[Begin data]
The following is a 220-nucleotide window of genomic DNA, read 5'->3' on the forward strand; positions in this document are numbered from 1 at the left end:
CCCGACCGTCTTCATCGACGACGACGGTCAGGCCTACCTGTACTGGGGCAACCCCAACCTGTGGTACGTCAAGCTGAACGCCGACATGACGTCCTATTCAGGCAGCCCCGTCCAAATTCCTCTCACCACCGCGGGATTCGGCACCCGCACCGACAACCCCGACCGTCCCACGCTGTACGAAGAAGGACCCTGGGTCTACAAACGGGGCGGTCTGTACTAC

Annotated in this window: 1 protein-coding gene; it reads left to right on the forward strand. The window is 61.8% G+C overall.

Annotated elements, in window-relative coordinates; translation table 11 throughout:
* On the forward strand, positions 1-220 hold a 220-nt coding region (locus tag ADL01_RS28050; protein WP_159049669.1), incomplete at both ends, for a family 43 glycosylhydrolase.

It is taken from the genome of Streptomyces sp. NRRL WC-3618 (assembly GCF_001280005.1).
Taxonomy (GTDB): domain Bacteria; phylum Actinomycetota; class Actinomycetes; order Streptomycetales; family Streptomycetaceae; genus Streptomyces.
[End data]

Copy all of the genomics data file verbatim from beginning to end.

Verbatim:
The following is a 220-nucleotide window of genomic DNA, read 5'->3' on the forward strand; positions in this document are numbered from 1 at the left end:
CCCGACCGTCTTCATCGACGACGACGGTCAGGCCTACCTGTACTGGGGCAACCCCAACCTGTGGTACGTCAAGCTGAACGCCGACATGACGTCCTATTCAGGCAGCCCCGTCCAAATTCCTCTCACCACCGCGGGATTCGGCACCCGCACCGACAACCCCGACCGTCCCACGCTGTACGAAGAAGGACCCTGGGTCTACAAACGGGGCGGTCTGTACTAC

Annotated in this window: 1 protein-coding gene; it reads left to right on the forward strand. The window is 61.8% G+C overall.

Annotated elements, in window-relative coordinates; translation table 11 throughout:
* On the forward strand, positions 1-220 hold a 220-nt coding region (locus tag ADL01_RS28050; protein WP_159049669.1), incomplete at both ends, for a family 43 glycosylhydrolase.

It is taken from the genome of Streptomyces sp. NRRL WC-3618 (assembly GCF_001280005.1).
Taxonomy (GTDB): domain Bacteria; phylum Actinomycetota; class Actinomycetes; order Streptomycetales; family Streptomycetaceae; genus Streptomyces.